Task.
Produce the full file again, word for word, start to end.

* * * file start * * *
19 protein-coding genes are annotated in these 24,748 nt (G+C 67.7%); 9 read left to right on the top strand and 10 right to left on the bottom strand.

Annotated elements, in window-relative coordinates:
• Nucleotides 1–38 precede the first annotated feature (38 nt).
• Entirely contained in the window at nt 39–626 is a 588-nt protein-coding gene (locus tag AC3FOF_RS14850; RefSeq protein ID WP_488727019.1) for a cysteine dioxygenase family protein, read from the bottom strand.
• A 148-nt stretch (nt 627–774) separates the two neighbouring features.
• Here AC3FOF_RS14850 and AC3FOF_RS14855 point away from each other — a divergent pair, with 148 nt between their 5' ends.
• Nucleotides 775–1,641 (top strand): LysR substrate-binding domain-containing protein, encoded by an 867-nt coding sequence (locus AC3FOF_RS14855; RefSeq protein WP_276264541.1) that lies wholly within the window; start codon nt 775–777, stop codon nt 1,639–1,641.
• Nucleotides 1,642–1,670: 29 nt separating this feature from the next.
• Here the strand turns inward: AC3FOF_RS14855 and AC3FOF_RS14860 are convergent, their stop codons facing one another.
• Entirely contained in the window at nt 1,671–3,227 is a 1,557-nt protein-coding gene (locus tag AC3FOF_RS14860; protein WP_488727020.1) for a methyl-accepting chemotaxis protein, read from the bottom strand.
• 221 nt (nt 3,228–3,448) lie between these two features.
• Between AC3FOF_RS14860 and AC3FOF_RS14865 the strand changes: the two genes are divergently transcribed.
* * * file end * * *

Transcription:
19 protein-coding genes are annotated in these 24,748 nt (G+C 67.7%); 9 read left to right on the top strand and 10 right to left on the bottom strand.

Annotated elements, in window-relative coordinates:
• Nucleotides 1–38 precede the first annotated feature (38 nt).
• Entirely contained in the window at nt 39–626 is a 588-nt protein-coding gene (locus tag AC3FOF_RS14850; RefSeq protein ID WP_488727019.1) for a cysteine dioxygenase family protein, read from the bottom strand.
• A 148-nt stretch (nt 627–774) separates the two neighbouring features.
• Here AC3FOF_RS14850 and AC3FOF_RS14855 point away from each other — a divergent pair, with 148 nt between their 5' ends.
• Nucleotides 775–1,641 (top strand): LysR substrate-binding domain-containing protein, encoded by an 867-nt coding sequence (locus AC3FOF_RS14855; RefSeq protein WP_276264541.1) that lies wholly within the window; start codon nt 775–777, stop codon nt 1,639–1,641.
• Nucleotides 1,642–1,670: 29 nt separating this feature from the next.
• Here the strand turns inward: AC3FOF_RS14855 and AC3FOF_RS14860 are convergent, their stop codons facing one another.
• Entirely contained in the window at nt 1,671–3,227 is a 1,557-nt protein-coding gene (locus tag AC3FOF_RS14860; protein WP_488727020.1) for a methyl-accepting chemotaxis protein, read from the bottom strand.
• 221 nt (nt 3,228–3,448) lie between these two features.
• Between AC3FOF_RS14860 and AC3FOF_RS14865 the strand changes: the two genes are divergently transcribed.